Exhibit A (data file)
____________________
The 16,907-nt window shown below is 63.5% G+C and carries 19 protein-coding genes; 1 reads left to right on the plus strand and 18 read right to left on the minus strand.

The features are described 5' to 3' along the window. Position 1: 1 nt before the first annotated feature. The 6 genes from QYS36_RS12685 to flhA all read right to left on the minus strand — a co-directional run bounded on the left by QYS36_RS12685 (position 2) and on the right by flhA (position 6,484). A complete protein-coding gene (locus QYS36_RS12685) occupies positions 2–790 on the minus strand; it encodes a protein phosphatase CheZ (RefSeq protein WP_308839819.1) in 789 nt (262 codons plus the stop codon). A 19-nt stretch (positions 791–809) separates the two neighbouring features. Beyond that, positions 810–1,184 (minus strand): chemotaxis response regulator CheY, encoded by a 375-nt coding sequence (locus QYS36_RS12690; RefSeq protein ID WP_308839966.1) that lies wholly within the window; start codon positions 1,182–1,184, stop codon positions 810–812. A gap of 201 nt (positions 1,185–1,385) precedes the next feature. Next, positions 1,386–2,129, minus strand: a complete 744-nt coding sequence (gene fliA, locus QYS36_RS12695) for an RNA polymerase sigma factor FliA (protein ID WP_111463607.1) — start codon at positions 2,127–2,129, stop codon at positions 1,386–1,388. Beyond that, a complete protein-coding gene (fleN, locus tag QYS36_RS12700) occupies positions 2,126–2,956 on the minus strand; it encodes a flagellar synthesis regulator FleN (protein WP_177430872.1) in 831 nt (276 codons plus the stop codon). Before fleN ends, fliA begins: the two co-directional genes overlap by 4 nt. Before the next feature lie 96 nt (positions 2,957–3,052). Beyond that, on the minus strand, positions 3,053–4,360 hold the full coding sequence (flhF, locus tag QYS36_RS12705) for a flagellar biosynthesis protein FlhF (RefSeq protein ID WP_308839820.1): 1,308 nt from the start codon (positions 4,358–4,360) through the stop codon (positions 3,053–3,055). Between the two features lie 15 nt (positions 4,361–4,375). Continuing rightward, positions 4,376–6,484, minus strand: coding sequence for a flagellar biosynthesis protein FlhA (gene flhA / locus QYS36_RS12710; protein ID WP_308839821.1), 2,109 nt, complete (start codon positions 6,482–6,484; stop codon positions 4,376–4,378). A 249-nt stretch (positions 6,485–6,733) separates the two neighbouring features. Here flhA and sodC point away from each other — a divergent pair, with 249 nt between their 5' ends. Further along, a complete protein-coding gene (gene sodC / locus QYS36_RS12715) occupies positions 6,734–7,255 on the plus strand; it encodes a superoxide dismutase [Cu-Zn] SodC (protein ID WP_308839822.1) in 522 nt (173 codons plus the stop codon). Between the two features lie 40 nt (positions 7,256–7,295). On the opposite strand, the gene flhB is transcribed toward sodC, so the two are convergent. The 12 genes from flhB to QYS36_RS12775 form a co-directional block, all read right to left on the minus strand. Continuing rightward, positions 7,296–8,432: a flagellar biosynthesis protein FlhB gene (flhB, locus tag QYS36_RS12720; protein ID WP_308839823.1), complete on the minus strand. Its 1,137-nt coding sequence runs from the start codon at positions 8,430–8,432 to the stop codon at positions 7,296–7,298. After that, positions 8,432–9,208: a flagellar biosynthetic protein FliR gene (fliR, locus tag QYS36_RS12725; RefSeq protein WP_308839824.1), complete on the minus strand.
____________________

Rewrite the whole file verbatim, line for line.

The 16,907-nt window shown below is 63.5% G+C and carries 19 protein-coding genes; 1 reads left to right on the plus strand and 18 read right to left on the minus strand.

The features are described 5' to 3' along the window. Position 1: 1 nt before the first annotated feature. The 6 genes from QYS36_RS12685 to flhA all read right to left on the minus strand — a co-directional run bounded on the left by QYS36_RS12685 (position 2) and on the right by flhA (position 6,484). A complete protein-coding gene (locus QYS36_RS12685) occupies positions 2–790 on the minus strand; it encodes a protein phosphatase CheZ (RefSeq protein WP_308839819.1) in 789 nt (262 codons plus the stop codon). A 19-nt stretch (positions 791–809) separates the two neighbouring features. Beyond that, positions 810–1,184 (minus strand): chemotaxis response regulator CheY, encoded by a 375-nt coding sequence (locus QYS36_RS12690; RefSeq protein ID WP_308839966.1) that lies wholly within the window; start codon positions 1,182–1,184, stop codon positions 810–812. A gap of 201 nt (positions 1,185–1,385) precedes the next feature. Next, positions 1,386–2,129, minus strand: a complete 744-nt coding sequence (gene fliA, locus QYS36_RS12695) for an RNA polymerase sigma factor FliA (protein ID WP_111463607.1) — start codon at positions 2,127–2,129, stop codon at positions 1,386–1,388. Beyond that, a complete protein-coding gene (fleN, locus tag QYS36_RS12700) occupies positions 2,126–2,956 on the minus strand; it encodes a flagellar synthesis regulator FleN (protein WP_177430872.1) in 831 nt (276 codons plus the stop codon). Before fleN ends, fliA begins: the two co-directional genes overlap by 4 nt. Before the next feature lie 96 nt (positions 2,957–3,052). Beyond that, on the minus strand, positions 3,053–4,360 hold the full coding sequence (flhF, locus tag QYS36_RS12705) for a flagellar biosynthesis protein FlhF (RefSeq protein ID WP_308839820.1): 1,308 nt from the start codon (positions 4,358–4,360) through the stop codon (positions 3,053–3,055). Between the two features lie 15 nt (positions 4,361–4,375). Continuing rightward, positions 4,376–6,484, minus strand: coding sequence for a flagellar biosynthesis protein FlhA (gene flhA / locus QYS36_RS12710; protein ID WP_308839821.1), 2,109 nt, complete (start codon positions 6,482–6,484; stop codon positions 4,376–4,378). A 249-nt stretch (positions 6,485–6,733) separates the two neighbouring features. Here flhA and sodC point away from each other — a divergent pair, with 249 nt between their 5' ends. Further along, a complete protein-coding gene (gene sodC / locus QYS36_RS12715) occupies positions 6,734–7,255 on the plus strand; it encodes a superoxide dismutase [Cu-Zn] SodC (protein ID WP_308839822.1) in 522 nt (173 codons plus the stop codon). Between the two features lie 40 nt (positions 7,256–7,295). On the opposite strand, the gene flhB is transcribed toward sodC, so the two are convergent. The 12 genes from flhB to QYS36_RS12775 form a co-directional block, all read right to left on the minus strand. Continuing rightward, positions 7,296–8,432: a flagellar biosynthesis protein FlhB gene (flhB, locus tag QYS36_RS12720; protein ID WP_308839823.1), complete on the minus strand. Its 1,137-nt coding sequence runs from the start codon at positions 8,430–8,432 to the stop codon at positions 7,296–7,298. After that, positions 8,432–9,208: a flagellar biosynthetic protein FliR gene (fliR, locus tag QYS36_RS12725; RefSeq protein WP_308839824.1), complete on the minus strand.